With the rise of "hard disk" videos, such as the Sky+ box, which help viewers skip through commercial breaks, some experts say advertisers will need to be increasingly creative about ways to get their message across.
Under the government's new plans, children will be taught to decode the increasingly complex media.
A guide recently drawn up by the British Film Institute sets out priorities for teaching three to 11-year-olds.
It reads: "It is important to encourage children to distinguish between different form s of moving image media such as documentary, news, propaganda, advertisements and corporate promotion, and to recognise that the sources and motivation of a text can make a difference to the truth or accuracy of what it says."
Despite this, the BFI's Cary Bazalgette rejects the term "media studies" in favour of "media literacy". Its aims are no different from reading classes, she says.
"That's about building up children's confidence as readers. We're saying to teachers you can now build that up with media forms children are already familiar with.
Children with multi-channel TV watch four hours more a week
"You cannot be literate in the 21st Century unless you are literate in all the media that are used to communicate."
Hugh Burkitt, who runs the Marketing Society, backs the idea of helping children decode the media, but rejects the belief that children are prey to devious marketers.
"I don't think advertisers need to be wily or manipulative to reach children. I don't see anything particularly new. I'm very sceptical that product placement is as effective as people give credit for. It's not powerful enough."
Any primary school children out there might soon choose to take him up on that view.
Add your comments to this story using the form below:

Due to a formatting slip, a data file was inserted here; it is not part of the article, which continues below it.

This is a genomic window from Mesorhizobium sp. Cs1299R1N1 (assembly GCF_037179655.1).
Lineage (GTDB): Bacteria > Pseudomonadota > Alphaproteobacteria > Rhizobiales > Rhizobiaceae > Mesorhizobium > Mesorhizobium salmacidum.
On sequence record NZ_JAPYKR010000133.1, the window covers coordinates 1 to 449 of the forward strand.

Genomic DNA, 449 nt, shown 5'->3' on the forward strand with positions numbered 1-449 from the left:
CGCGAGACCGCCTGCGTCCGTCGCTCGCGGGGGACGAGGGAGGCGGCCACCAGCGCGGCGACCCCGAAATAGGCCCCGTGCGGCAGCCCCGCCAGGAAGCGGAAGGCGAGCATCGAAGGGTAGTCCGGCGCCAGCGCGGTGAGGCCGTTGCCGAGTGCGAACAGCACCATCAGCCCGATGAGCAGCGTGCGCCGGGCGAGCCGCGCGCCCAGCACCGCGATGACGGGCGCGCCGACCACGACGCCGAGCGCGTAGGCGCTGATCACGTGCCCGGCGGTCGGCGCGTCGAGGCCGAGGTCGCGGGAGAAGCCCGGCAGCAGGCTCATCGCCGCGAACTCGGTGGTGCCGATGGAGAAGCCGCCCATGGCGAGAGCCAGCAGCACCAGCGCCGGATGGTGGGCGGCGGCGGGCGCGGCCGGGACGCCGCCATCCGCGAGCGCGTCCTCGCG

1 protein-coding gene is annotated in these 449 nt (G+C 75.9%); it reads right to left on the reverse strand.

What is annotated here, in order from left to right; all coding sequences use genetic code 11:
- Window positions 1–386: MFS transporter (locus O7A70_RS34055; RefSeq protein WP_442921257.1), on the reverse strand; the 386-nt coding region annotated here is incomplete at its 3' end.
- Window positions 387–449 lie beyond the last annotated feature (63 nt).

Media Literacy is THE key skill for the 21st Century. We, in the US, are far behind our colleagues in Great Britain. Many of us in the US look to your guidance and appreciate the many fine efforts to produce some of the finest curricula in the world.
Frank Baker, USA
The best way to protect your children is not to allow them to watch the bilge that is television. Nowadays there are so many videos and DVDs for sale that you can police what they are subjected to and avoid on screen advertising.
For God's sake, the last thing we should want is to be wasting more of our children's time with completely pointless subjects like this. With the decline in academic subjects to make way for the "creative" curriculum, we should be doing exactly the opposite to this.
I think this is an excellent idea. Children should be taught the different modes of communication that they are exposed to in a modern society, which they are at present, passive receivers.
Ian G, UK
I agree with Tessa Jowell. Children should be taught from a young age how to "read" the media. They need to learn to deal with the information that they are bombarded with through television, radio, magazines etc. I do believe younger children in particular are very susceptible to targeted advertising and product placement.
Jolanda Keur, UK